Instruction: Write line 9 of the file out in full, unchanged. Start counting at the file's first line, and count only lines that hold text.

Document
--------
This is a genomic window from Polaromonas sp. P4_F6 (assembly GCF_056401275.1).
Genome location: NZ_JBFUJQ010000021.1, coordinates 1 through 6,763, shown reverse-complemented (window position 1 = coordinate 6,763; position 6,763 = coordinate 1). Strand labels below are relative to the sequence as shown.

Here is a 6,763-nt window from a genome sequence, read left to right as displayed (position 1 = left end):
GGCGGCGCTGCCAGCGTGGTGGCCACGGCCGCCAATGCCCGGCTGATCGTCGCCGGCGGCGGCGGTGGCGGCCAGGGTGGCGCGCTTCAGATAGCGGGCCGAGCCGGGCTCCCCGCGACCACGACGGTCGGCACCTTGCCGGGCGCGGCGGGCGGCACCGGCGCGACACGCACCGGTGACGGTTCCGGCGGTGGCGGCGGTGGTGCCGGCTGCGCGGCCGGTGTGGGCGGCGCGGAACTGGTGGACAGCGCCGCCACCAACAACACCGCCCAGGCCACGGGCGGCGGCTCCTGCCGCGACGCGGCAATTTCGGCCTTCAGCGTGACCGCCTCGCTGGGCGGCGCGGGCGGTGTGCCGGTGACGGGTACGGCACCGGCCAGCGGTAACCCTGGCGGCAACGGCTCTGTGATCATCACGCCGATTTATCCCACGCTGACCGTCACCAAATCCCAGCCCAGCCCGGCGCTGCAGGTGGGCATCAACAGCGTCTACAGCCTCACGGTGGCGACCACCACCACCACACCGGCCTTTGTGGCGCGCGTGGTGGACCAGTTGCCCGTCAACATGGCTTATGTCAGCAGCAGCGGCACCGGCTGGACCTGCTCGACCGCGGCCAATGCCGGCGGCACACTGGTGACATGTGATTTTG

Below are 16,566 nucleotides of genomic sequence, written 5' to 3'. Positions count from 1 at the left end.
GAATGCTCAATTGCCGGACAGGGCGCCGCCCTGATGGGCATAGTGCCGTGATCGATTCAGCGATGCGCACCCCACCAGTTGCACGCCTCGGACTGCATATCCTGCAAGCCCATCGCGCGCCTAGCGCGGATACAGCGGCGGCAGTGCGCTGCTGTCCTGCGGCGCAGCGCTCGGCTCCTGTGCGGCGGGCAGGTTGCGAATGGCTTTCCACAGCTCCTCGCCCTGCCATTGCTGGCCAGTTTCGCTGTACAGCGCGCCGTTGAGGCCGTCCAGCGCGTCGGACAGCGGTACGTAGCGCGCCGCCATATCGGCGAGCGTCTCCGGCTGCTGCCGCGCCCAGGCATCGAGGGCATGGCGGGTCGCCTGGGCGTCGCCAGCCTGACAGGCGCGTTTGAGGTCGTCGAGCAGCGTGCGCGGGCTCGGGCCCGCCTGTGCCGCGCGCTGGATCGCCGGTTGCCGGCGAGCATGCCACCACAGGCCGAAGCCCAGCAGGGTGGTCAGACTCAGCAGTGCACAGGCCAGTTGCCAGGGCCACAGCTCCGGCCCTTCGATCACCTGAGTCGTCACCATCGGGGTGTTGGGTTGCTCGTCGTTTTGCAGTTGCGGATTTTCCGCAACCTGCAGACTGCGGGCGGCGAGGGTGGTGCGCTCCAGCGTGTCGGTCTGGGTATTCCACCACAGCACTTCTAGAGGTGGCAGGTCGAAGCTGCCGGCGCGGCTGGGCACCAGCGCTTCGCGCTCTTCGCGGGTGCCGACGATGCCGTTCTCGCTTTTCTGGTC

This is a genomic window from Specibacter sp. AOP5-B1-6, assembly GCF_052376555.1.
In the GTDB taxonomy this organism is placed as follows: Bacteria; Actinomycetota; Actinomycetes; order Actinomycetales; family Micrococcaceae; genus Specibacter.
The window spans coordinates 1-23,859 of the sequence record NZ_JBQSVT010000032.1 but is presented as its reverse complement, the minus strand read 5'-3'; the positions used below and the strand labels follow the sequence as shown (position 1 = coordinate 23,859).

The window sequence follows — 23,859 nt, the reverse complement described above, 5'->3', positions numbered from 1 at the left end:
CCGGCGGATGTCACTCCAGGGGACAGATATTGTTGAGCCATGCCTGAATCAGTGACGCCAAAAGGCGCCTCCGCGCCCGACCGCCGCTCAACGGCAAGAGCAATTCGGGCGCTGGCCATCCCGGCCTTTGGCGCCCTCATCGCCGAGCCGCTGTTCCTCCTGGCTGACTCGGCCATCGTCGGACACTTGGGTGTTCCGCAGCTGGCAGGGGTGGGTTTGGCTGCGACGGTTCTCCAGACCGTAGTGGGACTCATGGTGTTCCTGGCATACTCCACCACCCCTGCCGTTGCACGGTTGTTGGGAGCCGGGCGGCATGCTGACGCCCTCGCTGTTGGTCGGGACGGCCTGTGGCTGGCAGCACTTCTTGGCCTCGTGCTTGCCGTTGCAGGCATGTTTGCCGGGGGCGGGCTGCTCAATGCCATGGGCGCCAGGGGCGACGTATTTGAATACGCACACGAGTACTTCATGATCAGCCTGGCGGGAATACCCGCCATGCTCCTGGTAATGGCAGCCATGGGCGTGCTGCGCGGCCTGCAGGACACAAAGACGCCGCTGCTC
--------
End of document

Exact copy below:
The window spans coordinates 1-23,859 of the sequence record NZ_JBQSVT010000032.1 but is presented as its reverse complement, the minus strand read 5'-3'; the positions used below and the strand labels follow the sequence as shown (position 1 = coordinate 23,859).